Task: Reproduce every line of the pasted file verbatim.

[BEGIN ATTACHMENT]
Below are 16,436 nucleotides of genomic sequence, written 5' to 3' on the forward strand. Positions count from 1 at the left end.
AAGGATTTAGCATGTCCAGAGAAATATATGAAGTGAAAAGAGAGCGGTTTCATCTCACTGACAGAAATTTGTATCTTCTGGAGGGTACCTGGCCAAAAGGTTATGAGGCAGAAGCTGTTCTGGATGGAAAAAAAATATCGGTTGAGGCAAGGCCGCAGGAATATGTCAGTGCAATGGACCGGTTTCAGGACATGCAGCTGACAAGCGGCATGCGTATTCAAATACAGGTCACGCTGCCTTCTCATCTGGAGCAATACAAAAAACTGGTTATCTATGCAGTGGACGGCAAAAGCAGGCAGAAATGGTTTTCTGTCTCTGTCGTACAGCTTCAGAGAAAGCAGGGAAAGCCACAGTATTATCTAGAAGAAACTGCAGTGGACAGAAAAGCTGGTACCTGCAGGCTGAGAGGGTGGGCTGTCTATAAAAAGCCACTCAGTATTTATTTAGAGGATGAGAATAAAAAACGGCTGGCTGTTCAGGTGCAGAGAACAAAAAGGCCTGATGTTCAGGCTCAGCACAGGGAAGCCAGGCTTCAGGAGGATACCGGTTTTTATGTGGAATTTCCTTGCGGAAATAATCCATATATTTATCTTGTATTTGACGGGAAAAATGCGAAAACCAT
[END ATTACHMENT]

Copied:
Below are 16,436 nucleotides of genomic sequence, written 5' to 3' on the forward strand. Positions count from 1 at the left end.
AAGGATTTAGCATGTCCAGAGAAATATATGAAGTGAAAAGAGAGCGGTTTCATCTCACTGACAGAAATTTGTATCTTCTGGAGGGTACCTGGCCAAAAGGTTATGAGGCAGAAGCTGTTCTGGATGGAAAAAAAATATCGGTTGAGGCAAGGCCGCAGGAATATGTCAGTGCAATGGACCGGTTTCAGGACATGCAGCTGACAAGCGGCATGCGTATTCAAATACAGGTCACGCTGCCTTCTCATCTGGAGCAATACAAAAAACTGGTTATCTATGCAGTGGACGGCAAAAGCAGGCAGAAATGGTTTTCTGTCTCTGTCGTACAGCTTCAGAGAAAGCAGGGAAAGCCACAGTATTATCTAGAAGAAACTGCAGTGGACAGAAAAGCTGGTACCTGCAGGCTGAGAGGGTGGGCTGTCTATAAAAAGCCACTCAGTATTTATTTAGAGGATGAGAATAAAAAACGGCTGGCTGTTCAGGTGCAGAGAACAAAAAGGCCTGATGTTCAGGCTCAGCACAGGGAAGCCAGGCTTCAGGAGGATACCGGTTTTTATGTGGAATTTCCTTGCGGAAATAATCCATATATTTATCTTGTATTTGACGGGAAAAATGCGAAAACCAT